This post provides a brief overview of the almost counter-intuitive findings presented by Roger Martin in his Harvard Business Review blog post on June 12, 2014 entitled Why Smart People Struggle with Strategy. We know that sound strategic planning is an essential component of success for businesses of all sizes. Contrary to what may be commonly held, though, […]
This post provides a brief overview of the almost counter-intuitive findings presented by Roger Martin in his Harvard Business Review blog post on June 12, 2014 entitled Why Smart People Struggle with Strategy.
We know that sound strategic planning is an essential component of success for businesses of all sizes. Contrary to what may be commonly held, though, Martin suggested that “those head-of-the-class folks with top-notch academic credentials” do not seem to naturally excel at strategy. Why?
In short, it seems that academic pursuits are slated toward finding the right answer whereas successful business simply needs a good enough answer. This academic vs. practical tension is particularly pronounced given that business functions in a changing environment with an uncertain future. Uncertainty paralyzes some people, and since business is full of uncertainty, it presents special problems for those who thrive on tested, scientific solutions. For them, the absence of a strong footing proves difficult to navigate as they are forced to map out a flexible strategy that can be adapted to turbulence.
Here are some key takeaways quoted from Martin’s post:
. . . The best strategists aren’t intimidated or paralyzed by uncertainty and ambiguity; they are creative enough to imagine possibilities that may or may not actually exist and are willing to try a course of action knowing full well that it will have to be tweaked or even overhauled entirely as events unfold.Roger Martin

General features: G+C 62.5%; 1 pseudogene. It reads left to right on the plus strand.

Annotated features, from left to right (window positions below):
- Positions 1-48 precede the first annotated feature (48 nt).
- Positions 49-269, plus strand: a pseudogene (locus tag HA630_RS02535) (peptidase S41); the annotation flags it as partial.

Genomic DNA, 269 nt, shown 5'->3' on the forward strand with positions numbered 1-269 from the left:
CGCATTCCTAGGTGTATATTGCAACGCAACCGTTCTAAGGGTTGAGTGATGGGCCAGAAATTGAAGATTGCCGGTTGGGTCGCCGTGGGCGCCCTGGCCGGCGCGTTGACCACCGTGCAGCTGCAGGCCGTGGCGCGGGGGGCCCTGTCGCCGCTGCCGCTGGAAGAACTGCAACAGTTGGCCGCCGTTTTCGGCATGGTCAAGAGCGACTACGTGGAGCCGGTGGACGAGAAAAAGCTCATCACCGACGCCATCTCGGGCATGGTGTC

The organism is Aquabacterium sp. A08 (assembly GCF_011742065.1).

The essential qualities for this type of person are flexibility, imagination, and resilience. But there is no evidence that these qualities are correlated with pure intelligence. . . .
This does not imply that smart people should be kept away from strategy. It does imply however that strategy should not be a monoculture — as it can become in strategy consulting firms — of high-IQ analytical wizards. Great strategy is aided by diversity of thought and attitude. It needs people who have experienced failure as well as success. It needs people who have a great imagination. It needs people who have built their resilience in the past. And most importantly, it needs people who respect one another for their range of qualities, something that is often going to be most difficult for the proverbial smartest person in the room.
In conclusion, it appears that academic aptitude doesn’t rule the day. Instead, business leaders should focus on surrounding themselves with competence — simply creative people coming from a variety of real-life experiences. Joined in an environment of respect and amplified by the free exchange of ideas, a successful business strategy can flourish.
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